In the late-1980s, Pratt & Whitney had a flash of inspiration. Reduction gears for gas turbines already existed, but the only reliable gearboxes for airliner-sized engines were the size of houses. If P&W could scale down the gearbox into a package weighing less than 150kg, they could change the industry.
After 20 years of effort and an investment of about $10 billion, the company found a way to insert a reduction gear into the standard architecture of a turbofan engine for a commercial aircraft.
The geared turbofan engine is a breakthrough achievement that recalls P&W’s entry into the turbojet market in the late 1940s. At that time, it was a piston engine specialist entering a sector long after Allison, General Electric and Westinghouse had dominated it.
P&W succeeded in the late-1940s by proposing a design for an engine compressor with a 12:1 overall pressure ratio; roughly twice the limit that more experienced rivals and the US Air Force believed was theoretically possible for a gas turbine.
These are the make-or-break stories of innovation that define the historic arc of the aerospace industry. In hindsight only, the course of innovation seems like an unyielding straight line rising ever and ever higher. In truth, however, the story of innovation is always more complex. Sometimes the straight line of progress drops before it rises again. Sometimes it never recovers.
P&W’s geared turbofan is in trouble. The reduction gear is not directly implicated, but customers and Airbus are increasingly impatient about a series of flaws found in the hardware and software of the first production engines. As P&W publicly feuds with one of its largest customers, it is clear now that it will take longer and cost more to fix those problems than revealed several months ago.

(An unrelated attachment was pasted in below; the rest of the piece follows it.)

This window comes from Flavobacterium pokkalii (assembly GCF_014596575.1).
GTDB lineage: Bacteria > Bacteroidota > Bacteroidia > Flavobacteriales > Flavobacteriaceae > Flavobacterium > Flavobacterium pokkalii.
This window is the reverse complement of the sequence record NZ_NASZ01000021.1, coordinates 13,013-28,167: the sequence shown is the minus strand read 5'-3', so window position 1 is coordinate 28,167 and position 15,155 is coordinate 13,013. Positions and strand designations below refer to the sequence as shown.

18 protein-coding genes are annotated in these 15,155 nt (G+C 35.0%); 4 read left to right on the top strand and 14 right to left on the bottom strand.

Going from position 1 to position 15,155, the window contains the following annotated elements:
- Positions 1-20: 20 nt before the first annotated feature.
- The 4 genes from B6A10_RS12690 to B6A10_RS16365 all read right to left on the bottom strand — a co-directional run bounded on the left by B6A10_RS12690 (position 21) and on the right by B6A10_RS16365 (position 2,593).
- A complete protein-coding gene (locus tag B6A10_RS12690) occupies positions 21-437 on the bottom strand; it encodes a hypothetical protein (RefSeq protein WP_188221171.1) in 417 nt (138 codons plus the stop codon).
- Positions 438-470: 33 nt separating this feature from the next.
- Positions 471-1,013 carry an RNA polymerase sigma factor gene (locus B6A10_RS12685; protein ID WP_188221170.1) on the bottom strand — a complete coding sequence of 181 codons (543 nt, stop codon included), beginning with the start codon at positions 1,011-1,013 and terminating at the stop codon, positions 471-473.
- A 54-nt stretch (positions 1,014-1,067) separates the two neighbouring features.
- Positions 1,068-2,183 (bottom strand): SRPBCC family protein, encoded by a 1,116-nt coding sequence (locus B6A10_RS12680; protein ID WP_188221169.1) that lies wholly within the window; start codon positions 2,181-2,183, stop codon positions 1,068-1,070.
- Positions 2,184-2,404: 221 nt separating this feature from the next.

Aviation is especially hard on innovators. Whether the object is carbonfibre fuselage skins, lithium-ion batteries or new engines, the transition from development to operational service is always painful and the missteps are uniquely public.
If P&W has erred so far, it has been only in failing to be candid about the scale of the challenges and the effort needed to overcome them. Adopting a defensive posture only makes the recovery more difficult.
It is also no time for any company to shrink from the industry’s existential obligation to innovate, take risk and sometimes fail. The geared turbofan remains a potentially breakthrough innovation, and the rewards will come.
Source: Flight International